Yoko Ono To Receive Retroactive Songwriting Credit For Contributions To John Lennon Classic “Imagine”

 

Yoko Ono To Receive Retroactive Songwriting Credit For Contributions To John Lennon Classic “Imagine”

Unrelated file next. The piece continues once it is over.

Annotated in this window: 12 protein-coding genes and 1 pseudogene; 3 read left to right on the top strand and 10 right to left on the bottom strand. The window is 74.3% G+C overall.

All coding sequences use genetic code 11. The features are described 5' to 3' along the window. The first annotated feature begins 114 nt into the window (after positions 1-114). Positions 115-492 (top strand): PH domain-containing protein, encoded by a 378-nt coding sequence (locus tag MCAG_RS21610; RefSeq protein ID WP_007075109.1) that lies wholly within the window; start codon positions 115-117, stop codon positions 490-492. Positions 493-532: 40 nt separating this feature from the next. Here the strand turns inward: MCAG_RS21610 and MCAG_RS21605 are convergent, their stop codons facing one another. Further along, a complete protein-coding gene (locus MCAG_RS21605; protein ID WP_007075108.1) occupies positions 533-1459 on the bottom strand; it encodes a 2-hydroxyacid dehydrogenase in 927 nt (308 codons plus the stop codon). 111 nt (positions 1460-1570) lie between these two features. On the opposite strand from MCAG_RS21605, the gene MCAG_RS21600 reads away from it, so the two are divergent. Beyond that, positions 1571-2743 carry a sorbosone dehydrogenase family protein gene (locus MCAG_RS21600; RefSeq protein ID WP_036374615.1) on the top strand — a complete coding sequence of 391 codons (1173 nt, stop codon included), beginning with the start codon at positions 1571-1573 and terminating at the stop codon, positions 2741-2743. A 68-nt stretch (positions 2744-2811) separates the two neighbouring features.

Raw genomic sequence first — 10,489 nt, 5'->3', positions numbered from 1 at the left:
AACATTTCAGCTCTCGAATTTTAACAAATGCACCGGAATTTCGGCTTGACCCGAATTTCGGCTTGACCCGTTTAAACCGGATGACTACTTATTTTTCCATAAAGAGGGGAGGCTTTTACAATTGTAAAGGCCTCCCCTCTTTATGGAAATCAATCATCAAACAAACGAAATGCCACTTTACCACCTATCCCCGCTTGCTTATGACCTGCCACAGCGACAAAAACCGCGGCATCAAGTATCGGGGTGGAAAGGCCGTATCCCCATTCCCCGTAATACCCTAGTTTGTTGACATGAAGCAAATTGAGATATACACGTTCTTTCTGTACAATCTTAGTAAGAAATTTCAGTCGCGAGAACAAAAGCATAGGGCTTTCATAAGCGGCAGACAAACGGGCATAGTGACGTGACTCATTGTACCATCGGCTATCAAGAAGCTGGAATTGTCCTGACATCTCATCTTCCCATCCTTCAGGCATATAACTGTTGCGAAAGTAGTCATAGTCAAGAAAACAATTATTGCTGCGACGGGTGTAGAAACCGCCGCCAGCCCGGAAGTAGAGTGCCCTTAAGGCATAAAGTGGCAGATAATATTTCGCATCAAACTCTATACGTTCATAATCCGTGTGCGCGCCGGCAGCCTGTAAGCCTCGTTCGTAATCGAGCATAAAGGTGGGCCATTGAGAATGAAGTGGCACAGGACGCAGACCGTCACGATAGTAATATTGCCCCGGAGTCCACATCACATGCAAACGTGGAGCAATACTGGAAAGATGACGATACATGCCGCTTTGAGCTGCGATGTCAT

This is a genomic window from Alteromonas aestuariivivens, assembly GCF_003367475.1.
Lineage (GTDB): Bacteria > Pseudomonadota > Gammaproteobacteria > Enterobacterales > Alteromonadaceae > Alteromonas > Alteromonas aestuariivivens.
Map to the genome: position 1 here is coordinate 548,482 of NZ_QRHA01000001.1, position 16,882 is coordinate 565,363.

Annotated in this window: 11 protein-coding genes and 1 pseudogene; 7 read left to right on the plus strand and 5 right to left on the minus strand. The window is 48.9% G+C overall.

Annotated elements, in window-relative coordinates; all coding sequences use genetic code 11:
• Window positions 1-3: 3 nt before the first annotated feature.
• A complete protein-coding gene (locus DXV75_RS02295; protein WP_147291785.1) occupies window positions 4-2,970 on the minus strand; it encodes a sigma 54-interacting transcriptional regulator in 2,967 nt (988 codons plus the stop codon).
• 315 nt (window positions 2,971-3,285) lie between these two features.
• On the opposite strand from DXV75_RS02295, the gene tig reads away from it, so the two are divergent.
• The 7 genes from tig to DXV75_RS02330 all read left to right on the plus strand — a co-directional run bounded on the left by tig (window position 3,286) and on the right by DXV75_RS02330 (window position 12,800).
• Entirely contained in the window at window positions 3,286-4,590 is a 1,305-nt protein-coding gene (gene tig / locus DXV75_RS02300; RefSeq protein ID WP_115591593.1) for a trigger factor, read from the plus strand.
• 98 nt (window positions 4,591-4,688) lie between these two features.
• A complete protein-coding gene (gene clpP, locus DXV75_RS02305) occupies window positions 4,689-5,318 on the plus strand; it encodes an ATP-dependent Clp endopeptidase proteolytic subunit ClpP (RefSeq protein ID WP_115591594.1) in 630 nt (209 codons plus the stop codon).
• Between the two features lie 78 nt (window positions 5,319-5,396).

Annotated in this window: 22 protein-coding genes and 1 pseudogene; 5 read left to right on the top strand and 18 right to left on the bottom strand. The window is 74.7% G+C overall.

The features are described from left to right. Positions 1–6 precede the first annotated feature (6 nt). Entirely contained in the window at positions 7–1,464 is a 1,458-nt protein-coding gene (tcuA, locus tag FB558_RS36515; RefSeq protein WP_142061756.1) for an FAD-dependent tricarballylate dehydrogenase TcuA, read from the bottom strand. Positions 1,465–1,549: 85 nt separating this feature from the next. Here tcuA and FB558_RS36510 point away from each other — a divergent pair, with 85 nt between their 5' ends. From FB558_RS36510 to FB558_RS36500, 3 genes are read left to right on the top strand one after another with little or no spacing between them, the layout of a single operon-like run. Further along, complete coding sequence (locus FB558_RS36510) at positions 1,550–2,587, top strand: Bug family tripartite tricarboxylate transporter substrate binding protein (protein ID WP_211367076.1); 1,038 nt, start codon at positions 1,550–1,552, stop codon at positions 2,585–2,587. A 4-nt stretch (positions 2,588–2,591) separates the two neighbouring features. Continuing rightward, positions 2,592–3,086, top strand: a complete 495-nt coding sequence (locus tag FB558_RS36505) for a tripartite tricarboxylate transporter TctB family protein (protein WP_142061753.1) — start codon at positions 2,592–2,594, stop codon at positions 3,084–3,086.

first_imgDecades after the release of John Lennon‘s iconic 1971 appeal for peace, “Imagine,” his then-partner Yoko Ono will receive a co-writing credit for her thematic contributions to the song. The decision was publicized at yesterday’s annual meeting of the National Music Publishers Association in New York” where Ono and her and John’s son, Sean Lennon, accepted the organization’s new “Centennial Song Award” on their late kin’s behalf. During the presentation, NMPA David Israelite screened a short video of John Lennon from 1980 in which he professes that Ono deserved a songwriting credit for the 1971 song. Israelite explained that the process was already in motion to make Ono an officially credited songwriter for the smash hit worldwide peace anthem.The song was ranked #3 in Rolling Stone‘s “500 Greatest Songs of All Time,” and was named as on of the 100 most performed songs of the 20th century, being covered by countless musicians ever since its release. Following Lennon’s murder in 1980, a memorial to him was set up in New York’s Central Park across the street from The Dakota, the apartment in which he lived and outside of which he was tragically shot. The “Strawberry Fields” memorial is inscribed with a mosaic bearing the word “Imagine.”The clip played at the NMPA presentation was not the only instance where Lennon noted that he felt the song should be credited as a Lennon/Ono collaboration. In Lennon’s final interview before his death, given to BBC Radio on December 6th, 1980 (2 days before his murder on December 8th), he explicitly said as much. “[Imagine] should be credited as a Lennon-Ono song because a lot of it – the lyric and the concept – came from Yoko. But those days I was a bit more selfish, a bit more macho, and I sort of omitted to mention her contribution. But it was right out of Grapefruit, her book.” In a tone that suggests he was embarrassed at his earlier sexism, he says: “If it had been a male, you know – Harry Nilsson’s Old Dirt Road, it’s ‘Lennon-Nilsson’. But when we did [Imagine] I just put ‘Lennon’ because, you know, she’s just the wife and you don’t put her name on, right?” You can listen to the clip below (starts at 00:45:30):Of course, there will inevitably be a sub-sect of fans who will decry this decision, which comes more than 35 years after the former Beatle‘s death. Ono’s relationship with Lennon is seen by many as a catalyzing factor in the group’s deteriorating personal relationships in the late 60’s and eventual breakup in 1970. With the reverence many music historians hold for the Beatles’ historic catalogue, any change to the credits for this highly influential song is sure to rile up some die-hard fans.While we will likely hear some push-back from fans as the process goes further, the decision is clearly in line with Lennon’s wishes which, after several decades, seem to finally have been put in motion.[h/t – The Guardian]last_img

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